Complex PTSD: Trauma, Learning, and Behavior in the Classroom
Complex post traumatic stress disorder (CPTSD) occurs with repeated ongoing exposure to traumatic events. Often CPTSD is a result of early traumatic relationships with caregivers. In this article we consider the effects of early traumatic relationships on learning.
Many children with a history of trauma have trouble with learning in the classroom and do not perform as well as their peers. The connection between early interpersonal trauma and learning is particularly relevant when considering the ability to maintain attention and concentration. Often, early traumatic relationships impair more than emotion regulation abilities. Cognitive capacities are also deeply affected since the ability to focus and concentrate is largely dependent upon emotion regulation.
Early attachment relationships and learning
Early relationships have a direct impact on cognitive, social and emotional development. This is because an infant/child who is raised in a safe and supportive environment has ample opportunity for exploration as well as the availability of comfort from a trusted caregiver.
One of the ways infants learn is through play and exploration of their environment. When thinking about this stage of development it is crucial to understand that an infant’s biological system is not mature enough to calm itself in times of fear or upset. This is why young children and infants reach for a trusted adult when they feel fear or uncertainty. In a secure relationship, opportunities abound for curiosity and exploration. At the same time, the infant is protected from unhealthy levels of stress, when he/she needs comfort, it is available.
Attachment researchers call this phenomena a “secure base” in which the caregiver encourages the child to lay, with providing safety and security for the infant when needed. Exploratory play coupled with protection provide an optimal environment for learning. Researchers have noted traumatized infants tend to spend less time in exploratory play (Hoffman, Marvin, Cooper & Powell, 2006).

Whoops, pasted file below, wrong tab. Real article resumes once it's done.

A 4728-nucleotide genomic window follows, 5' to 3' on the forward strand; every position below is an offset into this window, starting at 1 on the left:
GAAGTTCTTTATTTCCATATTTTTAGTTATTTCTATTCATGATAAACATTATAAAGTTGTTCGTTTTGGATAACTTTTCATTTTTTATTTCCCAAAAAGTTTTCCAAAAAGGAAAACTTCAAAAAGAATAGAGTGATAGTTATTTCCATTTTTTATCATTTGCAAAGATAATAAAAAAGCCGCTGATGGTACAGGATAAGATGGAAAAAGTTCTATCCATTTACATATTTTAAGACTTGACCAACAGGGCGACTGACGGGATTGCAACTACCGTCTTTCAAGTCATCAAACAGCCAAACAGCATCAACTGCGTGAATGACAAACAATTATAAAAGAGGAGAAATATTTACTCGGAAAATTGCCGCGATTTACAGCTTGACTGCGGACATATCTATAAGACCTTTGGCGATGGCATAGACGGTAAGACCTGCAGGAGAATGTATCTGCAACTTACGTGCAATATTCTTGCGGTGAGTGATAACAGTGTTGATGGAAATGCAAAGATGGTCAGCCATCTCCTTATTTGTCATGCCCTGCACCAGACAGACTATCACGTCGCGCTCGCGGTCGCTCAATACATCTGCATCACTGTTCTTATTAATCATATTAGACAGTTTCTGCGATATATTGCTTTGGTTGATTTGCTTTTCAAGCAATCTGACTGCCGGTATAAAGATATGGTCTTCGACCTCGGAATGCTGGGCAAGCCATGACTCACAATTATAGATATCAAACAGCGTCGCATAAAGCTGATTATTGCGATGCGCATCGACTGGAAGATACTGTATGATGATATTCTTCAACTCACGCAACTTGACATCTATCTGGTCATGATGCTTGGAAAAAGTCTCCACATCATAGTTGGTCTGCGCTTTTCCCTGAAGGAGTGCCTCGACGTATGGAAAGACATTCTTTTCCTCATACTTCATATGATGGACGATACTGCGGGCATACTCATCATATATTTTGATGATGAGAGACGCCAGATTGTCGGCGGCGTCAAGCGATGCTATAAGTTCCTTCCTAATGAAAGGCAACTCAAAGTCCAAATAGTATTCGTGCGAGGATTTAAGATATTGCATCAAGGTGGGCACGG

Let’s imagine a young child in a playground. She is less than a year old and not quite walking on her own yet. With mom nearby she can explore, perhaps by playing in the sandbox and learning how her toy car moves differently over sand in comparison to the kitchen floor at home. She is learning important information about the world. While she plays while she is keeping an eye on mom, making sure she is near. If anything happens to cause fear, perhaps a big dog strays onto the playground, a predictable scenario plays out. The child begins to cry, afraid of the dog. Mom is here to help. She picks up her infant and soothes her distress, walks away from the animal, and relatively soon, the infant is calm again.
In a traumatic relationship, mom may not recognize she needs to help her child. She may not be afraid of dogs and does not understand the infant’s reaction. She may decide to let the infant learn about dogs without her help. Perhaps the child gets bit by the dog or is allowed to scream frantically while the big, unfamiliar animal investigates her, and still mom does not react in an appropriate calming way. She may let her child learn the dog is safe (or not safe) without getting involved. Alternatively, she may escalate the situation with her own fear of dogs and scare the child even more.
In terms of emotional and cognitive development, these two infants are dealing with very different internal and external environments. Internally, the traumatized infant’s developing nervous system is exposed to ongoing heightened states of stress hormones that circulate through the developing brain and nervous system. Since the infant is left on her own to recover from a traumatic event, all of her resources are required to bring herself back to a state of balance. Researchers in the field of neuropsychology have pointed out that when an infant is required to manage its own stress without help, he or she can do nothing else (Schore, 2001). All energies are dedicated to calming the brain and body from significant stress. In this situation, valuable opportunities for social and cognitive learning are lost.